Industry in Focus: What’s the Economic Impact of the Information Industry?

The Information industry, more than just about any other industry, illustrates just how much the U.S. economy has changed over time. Not all that long ago, in previously used industry classification systems, the information sector didn’t have its own category.  Many of its activities fell under other industries such as manufacturing, communications, and business services, but weren’t always separately identified.

Developments in information technology led to the birth of entirely new industries and remade other industries, so around the turn of the 21st century many statistical agencies transitioned to using the North American Industry Classification System, or NAICS, which devotes an entire sector to the information industry.

The industry now contributes close to $900 billion in value added to the U.S. economy.  The information industry’s significance has grown so much that BEA now publishes a separate line for information-communications-technology-producing industries, or ICT industries, in its annual GDP-by-industry statistics.

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In the fourth quarter of 2015, the information industry was the largest contributor to the U.S. economy’s 1.4 percent growth. The industry contributed 0.49 percentage point to U.S. GDP.

Now let’s drill down and look at the industry’s subsectors. A quick glance at our underlying detail tables shows that all four subsectors grew in the fourth quarter, but at different rates.

Of the subsectors, broadcasting and telecommunications was the biggest driver to the overall economy’s growth in the fourth quarter, contributing 0.33 percentage point , the most since the fourth quarter of 2013.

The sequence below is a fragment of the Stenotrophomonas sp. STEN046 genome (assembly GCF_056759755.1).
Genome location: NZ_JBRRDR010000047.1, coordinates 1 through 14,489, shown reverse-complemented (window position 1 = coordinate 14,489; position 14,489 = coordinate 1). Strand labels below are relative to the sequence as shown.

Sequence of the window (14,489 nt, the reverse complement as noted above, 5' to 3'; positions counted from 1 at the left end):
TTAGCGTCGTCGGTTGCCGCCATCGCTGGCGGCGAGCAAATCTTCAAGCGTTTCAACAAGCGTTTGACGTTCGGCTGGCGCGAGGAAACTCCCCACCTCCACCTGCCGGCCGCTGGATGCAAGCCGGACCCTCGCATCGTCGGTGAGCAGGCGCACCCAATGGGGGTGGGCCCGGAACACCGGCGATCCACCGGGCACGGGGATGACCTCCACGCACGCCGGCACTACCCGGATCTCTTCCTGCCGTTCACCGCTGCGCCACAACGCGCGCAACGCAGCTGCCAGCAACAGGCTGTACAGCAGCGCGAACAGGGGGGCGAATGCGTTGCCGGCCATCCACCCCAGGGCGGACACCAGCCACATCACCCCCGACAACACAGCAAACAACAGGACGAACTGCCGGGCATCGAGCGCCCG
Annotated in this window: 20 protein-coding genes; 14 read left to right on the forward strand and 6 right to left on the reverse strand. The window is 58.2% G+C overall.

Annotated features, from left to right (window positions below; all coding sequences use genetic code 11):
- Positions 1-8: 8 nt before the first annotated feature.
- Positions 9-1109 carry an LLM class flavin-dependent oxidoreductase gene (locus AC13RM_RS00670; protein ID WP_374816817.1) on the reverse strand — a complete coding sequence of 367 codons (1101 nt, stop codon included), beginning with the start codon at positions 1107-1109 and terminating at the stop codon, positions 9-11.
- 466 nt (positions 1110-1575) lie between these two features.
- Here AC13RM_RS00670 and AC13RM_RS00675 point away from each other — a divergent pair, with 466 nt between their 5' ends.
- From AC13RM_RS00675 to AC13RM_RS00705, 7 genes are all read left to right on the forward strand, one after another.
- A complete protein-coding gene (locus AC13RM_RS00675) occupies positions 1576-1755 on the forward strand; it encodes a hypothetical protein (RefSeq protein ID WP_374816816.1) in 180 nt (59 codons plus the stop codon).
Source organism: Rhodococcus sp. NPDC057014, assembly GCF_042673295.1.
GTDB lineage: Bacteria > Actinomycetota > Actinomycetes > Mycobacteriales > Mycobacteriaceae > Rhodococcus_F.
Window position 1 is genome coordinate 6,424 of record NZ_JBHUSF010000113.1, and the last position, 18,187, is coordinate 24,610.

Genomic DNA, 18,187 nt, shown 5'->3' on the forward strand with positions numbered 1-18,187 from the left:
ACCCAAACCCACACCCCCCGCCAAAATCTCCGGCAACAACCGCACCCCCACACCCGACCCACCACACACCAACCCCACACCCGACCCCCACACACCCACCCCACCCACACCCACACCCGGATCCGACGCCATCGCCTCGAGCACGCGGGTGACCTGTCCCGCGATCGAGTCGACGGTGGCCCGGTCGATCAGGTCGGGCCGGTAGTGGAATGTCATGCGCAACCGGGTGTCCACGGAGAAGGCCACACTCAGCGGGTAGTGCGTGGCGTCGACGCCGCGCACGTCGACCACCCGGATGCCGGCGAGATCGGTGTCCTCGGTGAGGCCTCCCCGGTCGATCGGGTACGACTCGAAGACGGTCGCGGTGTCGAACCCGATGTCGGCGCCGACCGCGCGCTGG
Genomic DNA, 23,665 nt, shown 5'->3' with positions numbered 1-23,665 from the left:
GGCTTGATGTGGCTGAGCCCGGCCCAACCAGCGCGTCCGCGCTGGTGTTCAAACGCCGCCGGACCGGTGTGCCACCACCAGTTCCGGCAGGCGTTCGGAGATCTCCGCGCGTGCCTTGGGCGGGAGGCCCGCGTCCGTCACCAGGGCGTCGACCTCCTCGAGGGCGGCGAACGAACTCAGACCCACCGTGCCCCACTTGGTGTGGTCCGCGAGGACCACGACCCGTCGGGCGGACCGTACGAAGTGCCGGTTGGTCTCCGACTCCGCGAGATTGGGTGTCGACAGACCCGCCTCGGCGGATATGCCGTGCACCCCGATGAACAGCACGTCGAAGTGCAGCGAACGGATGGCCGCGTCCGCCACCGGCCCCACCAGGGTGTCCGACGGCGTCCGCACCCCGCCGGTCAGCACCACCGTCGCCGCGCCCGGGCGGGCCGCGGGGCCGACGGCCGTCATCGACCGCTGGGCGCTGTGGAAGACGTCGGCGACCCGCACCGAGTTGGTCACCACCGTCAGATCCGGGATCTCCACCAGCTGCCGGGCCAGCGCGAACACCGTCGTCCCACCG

Information and data processing was the second-largest contributor to U.S. GDP growth among information industries, contributing 0.09 percentage point.

Now let’s look at how the information industry did for all of 2015. With the publication of fourth-quarter data, BEA also released a sneak peek into industry data for last year, a product we call the “advance annual” release.  That’s a prelude to a larger set of 2015 data that will come out in the fall of this year, providing additional tables like the input-output tables, which show the goods and services that industries need to produce their products and details on how those products are used throughout the economy.

The information industry was the second-largest contributor to the U.S. economy’s growth last year. It contributed 0.30 percentage point to the U.S. economy’s 2.4 percent increase in GDP in 2015. All four information subsectors also grew.

Looking at quarterly GDP-by-industry data in conjunction with annual data provides deeper insight into what makes the economy tick. The ability to see that broadcasting and telecommunications had a strong year is helpful, but the ability to observe how much the fourth quarter in particular drove that performance allows for much stronger analysis of the events one reads about in the news.  Quarterly GDP-by-industry data is just one of the many ways in which BEA strives to improve the accuracy, relevance, and timeliness of our statistics.

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